Martin Crossley Evans (1957-2022)

Devoted Warden of Manor Hall, historian and geologist.

Dr Martin John Crossley Evans MBE, JP was brought up in the Wirral, Cheshire, and was from a young age a remarkable person. He could name between fifty and 100 flowers by the age of five, many of them in Latin. He saw a Bible in the Post Office window when he was five and asked to be given it as a present for his sixth birthday, even though he still could not read. He was educated at Wellington Independent Grammar School, in Bebington, and then studied for a degree in Geology and Archaeology at the University of Bristol.

Following graduation, he trained as a teacher, in Geography and Geology, at the University of Keele. He was an assistant master for a term at Shrewsbury School, and then an assistant master and house tutor at Gresham’s School, Norfolk.

[Left] Portrait of Martin Crossley Evans by Laurence Kell, which  hangs in Manor Hall, Bristol.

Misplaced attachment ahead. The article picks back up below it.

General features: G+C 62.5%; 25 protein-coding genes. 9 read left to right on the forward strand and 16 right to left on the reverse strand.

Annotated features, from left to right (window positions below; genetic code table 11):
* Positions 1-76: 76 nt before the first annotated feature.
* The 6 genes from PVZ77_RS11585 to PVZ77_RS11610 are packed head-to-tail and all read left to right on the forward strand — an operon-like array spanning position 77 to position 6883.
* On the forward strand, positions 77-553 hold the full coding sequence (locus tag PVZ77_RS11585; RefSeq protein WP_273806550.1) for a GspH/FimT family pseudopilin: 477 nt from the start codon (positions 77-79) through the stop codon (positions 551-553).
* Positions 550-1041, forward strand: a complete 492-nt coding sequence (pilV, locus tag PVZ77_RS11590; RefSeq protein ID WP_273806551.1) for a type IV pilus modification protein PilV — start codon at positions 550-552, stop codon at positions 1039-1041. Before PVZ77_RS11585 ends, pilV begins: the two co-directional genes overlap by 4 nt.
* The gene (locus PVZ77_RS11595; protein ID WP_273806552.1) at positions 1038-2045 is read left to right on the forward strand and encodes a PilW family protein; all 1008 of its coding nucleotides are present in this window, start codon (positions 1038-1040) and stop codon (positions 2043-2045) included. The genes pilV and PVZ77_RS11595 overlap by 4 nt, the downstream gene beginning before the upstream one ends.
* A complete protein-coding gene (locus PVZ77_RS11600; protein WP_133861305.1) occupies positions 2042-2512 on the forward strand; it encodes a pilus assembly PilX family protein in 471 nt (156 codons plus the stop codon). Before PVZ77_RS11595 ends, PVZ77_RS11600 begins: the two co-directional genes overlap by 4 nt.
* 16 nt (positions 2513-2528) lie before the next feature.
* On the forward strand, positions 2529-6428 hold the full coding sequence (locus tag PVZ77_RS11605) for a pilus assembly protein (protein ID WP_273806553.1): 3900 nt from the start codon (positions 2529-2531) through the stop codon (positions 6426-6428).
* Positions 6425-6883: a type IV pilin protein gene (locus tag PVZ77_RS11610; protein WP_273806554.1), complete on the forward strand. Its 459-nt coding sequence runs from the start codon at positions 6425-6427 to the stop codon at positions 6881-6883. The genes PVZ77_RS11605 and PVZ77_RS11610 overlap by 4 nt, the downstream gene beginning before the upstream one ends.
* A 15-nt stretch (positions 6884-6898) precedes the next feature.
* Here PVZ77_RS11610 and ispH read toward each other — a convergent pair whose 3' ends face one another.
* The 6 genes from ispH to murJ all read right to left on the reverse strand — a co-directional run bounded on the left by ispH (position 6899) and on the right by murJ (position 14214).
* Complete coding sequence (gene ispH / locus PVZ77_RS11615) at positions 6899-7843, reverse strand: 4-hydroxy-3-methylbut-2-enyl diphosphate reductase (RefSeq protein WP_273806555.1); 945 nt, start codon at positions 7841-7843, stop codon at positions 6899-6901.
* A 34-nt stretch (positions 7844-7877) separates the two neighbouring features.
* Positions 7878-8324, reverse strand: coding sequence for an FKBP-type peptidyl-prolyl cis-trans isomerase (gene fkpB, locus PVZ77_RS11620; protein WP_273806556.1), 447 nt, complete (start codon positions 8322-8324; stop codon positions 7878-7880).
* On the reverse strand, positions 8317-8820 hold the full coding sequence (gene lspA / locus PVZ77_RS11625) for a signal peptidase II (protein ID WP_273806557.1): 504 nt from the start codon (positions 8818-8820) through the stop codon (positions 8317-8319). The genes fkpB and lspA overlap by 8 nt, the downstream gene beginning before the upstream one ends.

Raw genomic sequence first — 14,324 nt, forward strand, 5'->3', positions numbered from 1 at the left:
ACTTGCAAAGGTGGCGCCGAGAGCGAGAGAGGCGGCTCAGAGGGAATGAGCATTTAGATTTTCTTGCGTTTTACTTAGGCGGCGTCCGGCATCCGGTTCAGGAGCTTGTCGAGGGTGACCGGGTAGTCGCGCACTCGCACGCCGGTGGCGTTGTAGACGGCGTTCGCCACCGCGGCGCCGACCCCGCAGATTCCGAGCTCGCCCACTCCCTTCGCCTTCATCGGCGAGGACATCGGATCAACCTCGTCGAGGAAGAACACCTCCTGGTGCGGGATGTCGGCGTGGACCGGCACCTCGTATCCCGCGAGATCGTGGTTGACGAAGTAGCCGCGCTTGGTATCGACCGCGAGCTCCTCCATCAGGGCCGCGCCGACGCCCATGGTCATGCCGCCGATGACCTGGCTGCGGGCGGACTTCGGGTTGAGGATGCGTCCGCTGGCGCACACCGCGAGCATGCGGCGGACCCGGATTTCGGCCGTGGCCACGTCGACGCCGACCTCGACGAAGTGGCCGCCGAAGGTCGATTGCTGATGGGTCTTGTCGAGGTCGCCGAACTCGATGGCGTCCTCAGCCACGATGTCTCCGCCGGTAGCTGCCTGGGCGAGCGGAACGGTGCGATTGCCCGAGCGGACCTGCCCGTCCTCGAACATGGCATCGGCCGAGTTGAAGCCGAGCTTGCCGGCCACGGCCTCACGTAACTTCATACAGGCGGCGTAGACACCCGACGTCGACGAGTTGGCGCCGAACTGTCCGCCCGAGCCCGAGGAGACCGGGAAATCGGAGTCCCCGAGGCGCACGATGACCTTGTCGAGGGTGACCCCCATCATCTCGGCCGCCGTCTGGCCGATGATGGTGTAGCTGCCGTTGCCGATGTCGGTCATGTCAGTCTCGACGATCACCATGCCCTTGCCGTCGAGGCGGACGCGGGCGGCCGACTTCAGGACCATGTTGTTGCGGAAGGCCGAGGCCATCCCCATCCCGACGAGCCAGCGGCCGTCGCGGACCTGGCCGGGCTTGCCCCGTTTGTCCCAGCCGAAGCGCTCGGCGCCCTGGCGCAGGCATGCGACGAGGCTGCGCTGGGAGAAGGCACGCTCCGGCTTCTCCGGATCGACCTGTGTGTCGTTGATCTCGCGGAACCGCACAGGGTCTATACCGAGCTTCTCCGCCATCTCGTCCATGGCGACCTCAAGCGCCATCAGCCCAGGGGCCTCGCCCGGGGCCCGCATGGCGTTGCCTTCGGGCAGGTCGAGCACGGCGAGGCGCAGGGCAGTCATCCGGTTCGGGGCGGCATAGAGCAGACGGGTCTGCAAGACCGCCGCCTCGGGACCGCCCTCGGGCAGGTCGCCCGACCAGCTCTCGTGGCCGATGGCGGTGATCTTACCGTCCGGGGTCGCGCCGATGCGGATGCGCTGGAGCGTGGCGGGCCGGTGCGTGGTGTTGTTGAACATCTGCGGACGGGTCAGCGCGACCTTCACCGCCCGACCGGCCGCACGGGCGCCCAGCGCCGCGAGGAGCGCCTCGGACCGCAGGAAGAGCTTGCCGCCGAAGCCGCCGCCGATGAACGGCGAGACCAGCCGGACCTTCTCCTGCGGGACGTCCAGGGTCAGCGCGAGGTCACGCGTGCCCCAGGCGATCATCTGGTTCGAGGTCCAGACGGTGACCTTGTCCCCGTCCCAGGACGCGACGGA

In 1982, Martin returned to Bristol to read for a Ph.D. in Ecclesiastical History. His Ph.D. thesis occupied 968 pages in three volumes with 5,500 footnotes. He had to submit three copies for examination and needed a wheelbarrow to deliver them.

In 1984 he became the youngest warden in the history of the University when he was appointed, at the age of 26, to Manor Hall and Sinclair House, where he remained for some thirty years. It was in this role that he had the most profound and lasting influence on a great many young minds at a critical stage in their growth and development. As Warden, he was always available for his students at any time of the day or night, cooking at Christmas for those who were unable to return home for various reasons.

He wrote many articles on the educational and ecclesiastical history of Cheshire, Lancashire, Norfolk and Bristol. In 2010, he edited a book entitled A Grand City, about 18th and 19th century Bristol, and wrote about Hannah Moore, the history of Wills Hall, and a history of Gresham’s School. He was awarded an MBE in 2001 for his ‘services to higher education’; this was mainly for his work in pastoral care at the University.

Read more

Obituary, The Times; read it here.

Obituary, Provincial Grand Lodge of Bristol; read it here.